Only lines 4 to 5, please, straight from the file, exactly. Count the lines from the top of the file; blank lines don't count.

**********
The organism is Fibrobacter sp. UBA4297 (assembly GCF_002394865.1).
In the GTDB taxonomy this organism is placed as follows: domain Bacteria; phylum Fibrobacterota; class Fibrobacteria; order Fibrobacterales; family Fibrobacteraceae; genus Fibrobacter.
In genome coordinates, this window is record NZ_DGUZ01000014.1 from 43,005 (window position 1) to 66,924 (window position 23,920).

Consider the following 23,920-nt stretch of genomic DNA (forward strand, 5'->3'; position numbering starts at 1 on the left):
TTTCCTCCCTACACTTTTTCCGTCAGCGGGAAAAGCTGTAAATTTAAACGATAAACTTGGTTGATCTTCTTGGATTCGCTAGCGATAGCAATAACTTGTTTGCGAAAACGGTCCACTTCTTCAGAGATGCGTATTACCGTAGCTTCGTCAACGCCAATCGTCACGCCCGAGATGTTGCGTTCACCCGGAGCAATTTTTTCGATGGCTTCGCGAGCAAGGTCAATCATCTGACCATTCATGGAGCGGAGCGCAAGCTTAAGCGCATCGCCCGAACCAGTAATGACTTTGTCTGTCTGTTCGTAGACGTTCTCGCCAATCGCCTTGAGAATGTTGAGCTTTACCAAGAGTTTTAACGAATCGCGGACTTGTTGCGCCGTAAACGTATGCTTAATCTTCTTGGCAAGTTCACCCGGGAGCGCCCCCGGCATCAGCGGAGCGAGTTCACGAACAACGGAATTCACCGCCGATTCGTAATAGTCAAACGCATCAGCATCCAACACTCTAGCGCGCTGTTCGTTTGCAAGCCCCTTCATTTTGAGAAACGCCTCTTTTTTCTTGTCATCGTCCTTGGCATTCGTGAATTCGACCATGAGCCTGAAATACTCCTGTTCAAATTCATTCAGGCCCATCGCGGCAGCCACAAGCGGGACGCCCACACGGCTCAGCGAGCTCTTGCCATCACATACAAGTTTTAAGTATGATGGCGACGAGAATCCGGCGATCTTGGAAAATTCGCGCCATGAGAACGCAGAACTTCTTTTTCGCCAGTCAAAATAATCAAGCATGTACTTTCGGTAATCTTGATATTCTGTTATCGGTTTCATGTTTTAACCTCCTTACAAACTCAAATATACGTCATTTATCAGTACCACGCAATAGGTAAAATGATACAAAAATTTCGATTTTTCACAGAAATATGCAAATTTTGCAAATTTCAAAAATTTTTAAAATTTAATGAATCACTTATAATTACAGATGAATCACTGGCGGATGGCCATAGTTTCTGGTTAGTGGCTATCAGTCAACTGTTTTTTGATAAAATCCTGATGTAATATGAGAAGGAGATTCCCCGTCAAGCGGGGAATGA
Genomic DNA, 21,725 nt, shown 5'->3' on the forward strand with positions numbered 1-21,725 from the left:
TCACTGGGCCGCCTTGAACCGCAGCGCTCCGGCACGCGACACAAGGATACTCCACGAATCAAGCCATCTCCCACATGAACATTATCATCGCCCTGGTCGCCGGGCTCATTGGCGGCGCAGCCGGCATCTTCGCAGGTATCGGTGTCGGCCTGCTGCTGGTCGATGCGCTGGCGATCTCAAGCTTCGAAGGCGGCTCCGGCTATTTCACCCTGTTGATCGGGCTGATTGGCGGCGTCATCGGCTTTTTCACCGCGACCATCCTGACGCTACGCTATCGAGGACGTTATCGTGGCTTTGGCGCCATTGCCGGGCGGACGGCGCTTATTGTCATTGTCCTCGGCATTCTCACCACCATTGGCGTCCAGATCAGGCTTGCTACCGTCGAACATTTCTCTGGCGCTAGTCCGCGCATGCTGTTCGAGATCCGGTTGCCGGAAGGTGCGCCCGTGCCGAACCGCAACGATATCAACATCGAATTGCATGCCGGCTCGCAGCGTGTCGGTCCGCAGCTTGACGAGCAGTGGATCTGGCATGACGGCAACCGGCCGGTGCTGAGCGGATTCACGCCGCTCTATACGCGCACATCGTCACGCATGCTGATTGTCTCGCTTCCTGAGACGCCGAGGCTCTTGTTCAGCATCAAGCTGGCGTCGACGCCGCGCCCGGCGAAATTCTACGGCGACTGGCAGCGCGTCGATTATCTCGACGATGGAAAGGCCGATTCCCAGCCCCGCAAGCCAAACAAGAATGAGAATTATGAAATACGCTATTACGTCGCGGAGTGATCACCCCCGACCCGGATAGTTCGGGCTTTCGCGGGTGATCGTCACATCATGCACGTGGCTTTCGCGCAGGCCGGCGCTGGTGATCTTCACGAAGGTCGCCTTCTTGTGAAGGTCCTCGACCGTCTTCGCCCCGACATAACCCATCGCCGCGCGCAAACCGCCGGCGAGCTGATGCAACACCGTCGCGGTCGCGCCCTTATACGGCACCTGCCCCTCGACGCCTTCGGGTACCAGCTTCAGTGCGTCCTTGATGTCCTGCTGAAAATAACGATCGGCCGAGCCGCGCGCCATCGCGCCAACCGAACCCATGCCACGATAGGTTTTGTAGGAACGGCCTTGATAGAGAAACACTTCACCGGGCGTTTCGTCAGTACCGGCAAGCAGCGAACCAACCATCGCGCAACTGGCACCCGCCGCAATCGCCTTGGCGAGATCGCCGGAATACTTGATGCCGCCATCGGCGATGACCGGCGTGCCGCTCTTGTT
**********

Consider the following 23,920-nt stretch of genomic DNA (forward strand, 5'->3'; position numbering starts at 1 on the left):
TTTCCTCCCTACACTTTTTCCGTCAGCGGGAAAAGCTGTAAATTTAAACGATAAACTTGGTTGATCTTCTTGGATTCGCTAGCGATAGCAATAACTTGTTTGCGAAAACGGTCCACTTCTTCAGAGATGCGTATTACCGTAGCTTCGTCAACGCCAATCGTCACGCCCGAGATGTTGCGTTCACCCGGAGCAATTTTTTCGATGGCTTCGCGAGCAAGGTCAATCATCTGACCATTCATGGAGCGGAGCGCAAGCTTAAGCGCATCGCCCGAACCAGTAATGACTTTGTCTGTCTGTTCGTAGACGTTCTCGCCAATCGCCTTGAGAATGTTGAGCTTTACCAAGAGTTTTAACGAATCGCGGACTTGTTGCGCCGTAAACGTATGCTTAATCTTCTTGGCAAGTTCACCCGGGAGCGCCCCCGGCATCAGCGGAGCGAGTTCACGAACAACGGAATTCACCGCCGATTCGTAATAGTCAAACGCATCAGCATCCAACACTCTAGCGCGCTGTTCGTTTGCAAGCCCCTTCATTTTGAGAAACGCCTCTTTTTTCTTGTCATCGTCCTTGGCATTCGTGAATTCGACCATGAGCCTGAAATACTCCTGTTCAAATTCATTCAGGCCCATCGCGGCAGCCACAAGCGGGACGCCCACACGGCTCAGCGAGCTCTTGCCATCACATACAAGTTTTAAGTATGATGGCGACGAGAATCCGGCGATCTTGGAAAATTCGCGCCATGAGAACGCAGAACTTCTTTTTCGCCAGTCAAAATAATCAAGCATGTACTTTCGGTAATCTTGATATTCTGTTATCGGTTTCATGTTTTAACCTCCTTACAAACTCAAATATACGTCATTTATCAGTACCACGCAATAGGTAAAATGATACAAAAATTTCGATTTTTCACAGAAATATGCAAATTTTGCAAATTTCAAAAATTTTTAAAATTTAATGAATCACTTATAATTACAGATGAATCACTGGCGGATGGCCATAGTTTCTGGTTAGTGGCTATCAGTCAACTGTTTTTTGATAAAATCCTGATGTAATATGAGAAGGAGATTCCCCGTCAAGCGGGGAATGA